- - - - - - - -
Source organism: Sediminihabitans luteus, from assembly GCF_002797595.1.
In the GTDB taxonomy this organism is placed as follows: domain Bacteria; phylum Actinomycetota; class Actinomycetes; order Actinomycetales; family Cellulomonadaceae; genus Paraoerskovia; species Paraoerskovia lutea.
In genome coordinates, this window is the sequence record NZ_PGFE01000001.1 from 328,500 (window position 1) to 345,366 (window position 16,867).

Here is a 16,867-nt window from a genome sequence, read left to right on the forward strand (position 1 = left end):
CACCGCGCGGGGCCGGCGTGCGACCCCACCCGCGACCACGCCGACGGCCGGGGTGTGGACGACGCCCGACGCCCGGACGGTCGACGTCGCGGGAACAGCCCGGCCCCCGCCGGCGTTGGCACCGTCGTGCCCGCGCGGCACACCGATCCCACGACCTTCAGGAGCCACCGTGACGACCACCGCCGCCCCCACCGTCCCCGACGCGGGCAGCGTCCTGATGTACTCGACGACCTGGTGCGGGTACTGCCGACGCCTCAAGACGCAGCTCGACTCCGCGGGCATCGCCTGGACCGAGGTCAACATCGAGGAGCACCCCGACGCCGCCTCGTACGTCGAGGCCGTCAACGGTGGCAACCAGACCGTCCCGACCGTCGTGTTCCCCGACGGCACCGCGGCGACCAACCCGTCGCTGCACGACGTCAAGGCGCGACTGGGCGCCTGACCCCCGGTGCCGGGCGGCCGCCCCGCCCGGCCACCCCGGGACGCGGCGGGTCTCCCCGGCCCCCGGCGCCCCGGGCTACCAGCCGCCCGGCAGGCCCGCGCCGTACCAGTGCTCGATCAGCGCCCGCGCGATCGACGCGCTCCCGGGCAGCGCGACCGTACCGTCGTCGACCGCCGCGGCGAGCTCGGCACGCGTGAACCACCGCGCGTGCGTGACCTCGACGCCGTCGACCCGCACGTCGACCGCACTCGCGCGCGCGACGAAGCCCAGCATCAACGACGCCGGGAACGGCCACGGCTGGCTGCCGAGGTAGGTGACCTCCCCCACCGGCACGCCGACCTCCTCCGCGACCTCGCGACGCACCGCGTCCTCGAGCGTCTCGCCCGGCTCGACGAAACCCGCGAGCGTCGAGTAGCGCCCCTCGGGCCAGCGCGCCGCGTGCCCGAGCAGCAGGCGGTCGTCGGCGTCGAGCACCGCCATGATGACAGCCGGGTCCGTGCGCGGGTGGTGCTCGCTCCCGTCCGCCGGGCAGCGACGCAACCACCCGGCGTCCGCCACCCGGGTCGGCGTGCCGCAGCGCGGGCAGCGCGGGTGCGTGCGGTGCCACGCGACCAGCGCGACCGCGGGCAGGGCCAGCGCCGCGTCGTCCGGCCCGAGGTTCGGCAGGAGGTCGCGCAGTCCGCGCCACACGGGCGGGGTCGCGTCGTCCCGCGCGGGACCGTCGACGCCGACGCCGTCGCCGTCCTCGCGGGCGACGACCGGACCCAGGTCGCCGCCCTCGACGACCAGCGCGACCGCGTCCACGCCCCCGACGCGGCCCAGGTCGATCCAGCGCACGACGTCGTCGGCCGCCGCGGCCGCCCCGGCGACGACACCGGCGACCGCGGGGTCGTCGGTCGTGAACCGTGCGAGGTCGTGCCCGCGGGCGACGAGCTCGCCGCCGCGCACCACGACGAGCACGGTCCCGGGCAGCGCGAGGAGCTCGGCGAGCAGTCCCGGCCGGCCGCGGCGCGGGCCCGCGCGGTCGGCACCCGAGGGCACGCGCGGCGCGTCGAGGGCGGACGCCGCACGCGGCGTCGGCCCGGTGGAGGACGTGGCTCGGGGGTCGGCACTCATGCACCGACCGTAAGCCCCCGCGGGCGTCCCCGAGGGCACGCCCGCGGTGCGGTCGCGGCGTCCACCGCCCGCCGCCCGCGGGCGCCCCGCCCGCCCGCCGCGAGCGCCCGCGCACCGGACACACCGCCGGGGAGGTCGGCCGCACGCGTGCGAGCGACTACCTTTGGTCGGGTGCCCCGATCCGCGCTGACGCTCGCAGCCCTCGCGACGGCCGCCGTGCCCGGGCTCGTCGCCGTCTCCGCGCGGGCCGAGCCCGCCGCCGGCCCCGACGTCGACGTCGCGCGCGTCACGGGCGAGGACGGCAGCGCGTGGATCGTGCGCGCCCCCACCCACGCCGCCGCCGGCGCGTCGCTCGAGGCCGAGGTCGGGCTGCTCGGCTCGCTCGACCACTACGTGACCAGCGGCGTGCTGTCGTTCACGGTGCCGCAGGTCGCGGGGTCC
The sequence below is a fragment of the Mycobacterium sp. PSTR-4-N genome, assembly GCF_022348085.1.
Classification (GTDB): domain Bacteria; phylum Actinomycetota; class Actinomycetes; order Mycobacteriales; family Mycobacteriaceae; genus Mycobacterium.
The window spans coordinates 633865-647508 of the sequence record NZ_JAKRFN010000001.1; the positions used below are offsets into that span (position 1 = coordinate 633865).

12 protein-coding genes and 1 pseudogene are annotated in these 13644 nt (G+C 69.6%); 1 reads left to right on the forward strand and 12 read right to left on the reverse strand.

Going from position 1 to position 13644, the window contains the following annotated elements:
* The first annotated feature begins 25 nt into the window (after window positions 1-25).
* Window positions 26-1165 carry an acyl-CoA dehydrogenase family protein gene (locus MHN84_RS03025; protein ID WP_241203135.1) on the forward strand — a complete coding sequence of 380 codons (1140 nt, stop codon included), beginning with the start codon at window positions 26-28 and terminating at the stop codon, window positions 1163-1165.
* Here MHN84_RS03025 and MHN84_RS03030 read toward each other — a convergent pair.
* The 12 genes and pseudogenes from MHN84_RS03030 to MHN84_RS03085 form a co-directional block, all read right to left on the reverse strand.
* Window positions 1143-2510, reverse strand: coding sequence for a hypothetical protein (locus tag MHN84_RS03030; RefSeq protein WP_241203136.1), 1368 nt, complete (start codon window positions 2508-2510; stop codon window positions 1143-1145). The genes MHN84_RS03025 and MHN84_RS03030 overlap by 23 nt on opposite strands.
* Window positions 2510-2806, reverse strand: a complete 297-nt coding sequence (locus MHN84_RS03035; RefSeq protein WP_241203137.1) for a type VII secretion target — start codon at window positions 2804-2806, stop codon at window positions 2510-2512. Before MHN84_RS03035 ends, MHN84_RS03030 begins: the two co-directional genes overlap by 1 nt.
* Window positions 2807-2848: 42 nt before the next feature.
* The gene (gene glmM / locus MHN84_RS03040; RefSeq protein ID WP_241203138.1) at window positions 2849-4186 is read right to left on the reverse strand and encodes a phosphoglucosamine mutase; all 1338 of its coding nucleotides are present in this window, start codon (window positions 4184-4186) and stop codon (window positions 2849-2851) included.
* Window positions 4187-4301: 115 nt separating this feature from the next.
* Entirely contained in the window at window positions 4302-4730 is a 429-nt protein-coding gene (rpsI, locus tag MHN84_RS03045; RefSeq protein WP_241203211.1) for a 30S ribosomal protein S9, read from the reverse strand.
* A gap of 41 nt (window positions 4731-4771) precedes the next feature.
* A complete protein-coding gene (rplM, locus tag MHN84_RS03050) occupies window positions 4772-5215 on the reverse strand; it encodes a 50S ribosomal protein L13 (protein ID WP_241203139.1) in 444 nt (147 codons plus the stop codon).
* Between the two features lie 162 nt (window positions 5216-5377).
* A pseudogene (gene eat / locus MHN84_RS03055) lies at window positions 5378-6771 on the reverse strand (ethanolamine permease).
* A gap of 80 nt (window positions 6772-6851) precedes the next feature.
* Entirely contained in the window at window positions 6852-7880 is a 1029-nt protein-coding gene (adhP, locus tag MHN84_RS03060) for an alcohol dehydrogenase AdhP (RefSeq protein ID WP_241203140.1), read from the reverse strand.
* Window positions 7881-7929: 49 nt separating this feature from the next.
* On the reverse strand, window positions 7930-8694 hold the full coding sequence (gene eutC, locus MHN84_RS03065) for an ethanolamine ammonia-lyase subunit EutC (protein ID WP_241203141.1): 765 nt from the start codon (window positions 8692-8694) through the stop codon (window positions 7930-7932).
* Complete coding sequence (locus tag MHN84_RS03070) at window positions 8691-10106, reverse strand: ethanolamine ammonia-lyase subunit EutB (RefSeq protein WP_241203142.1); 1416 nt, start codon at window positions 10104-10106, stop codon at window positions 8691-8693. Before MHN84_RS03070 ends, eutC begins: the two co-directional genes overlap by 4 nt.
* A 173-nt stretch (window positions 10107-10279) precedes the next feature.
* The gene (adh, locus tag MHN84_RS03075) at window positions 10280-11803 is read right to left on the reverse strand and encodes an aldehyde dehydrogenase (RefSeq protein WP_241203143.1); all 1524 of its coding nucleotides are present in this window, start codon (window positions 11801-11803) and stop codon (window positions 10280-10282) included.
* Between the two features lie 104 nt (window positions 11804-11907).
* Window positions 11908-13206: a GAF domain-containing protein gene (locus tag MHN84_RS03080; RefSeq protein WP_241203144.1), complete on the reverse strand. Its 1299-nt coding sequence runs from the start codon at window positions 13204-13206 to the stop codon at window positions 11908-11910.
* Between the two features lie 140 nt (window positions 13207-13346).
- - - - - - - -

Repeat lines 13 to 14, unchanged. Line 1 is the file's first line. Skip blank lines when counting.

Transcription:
* Here MHN84_RS03025 and MHN84_RS03030 read toward each other — a convergent pair.
* The 12 genes and pseudogenes from MHN84_RS03030 to MHN84_RS03085 form a co-directional block, all read right to left on the reverse strand.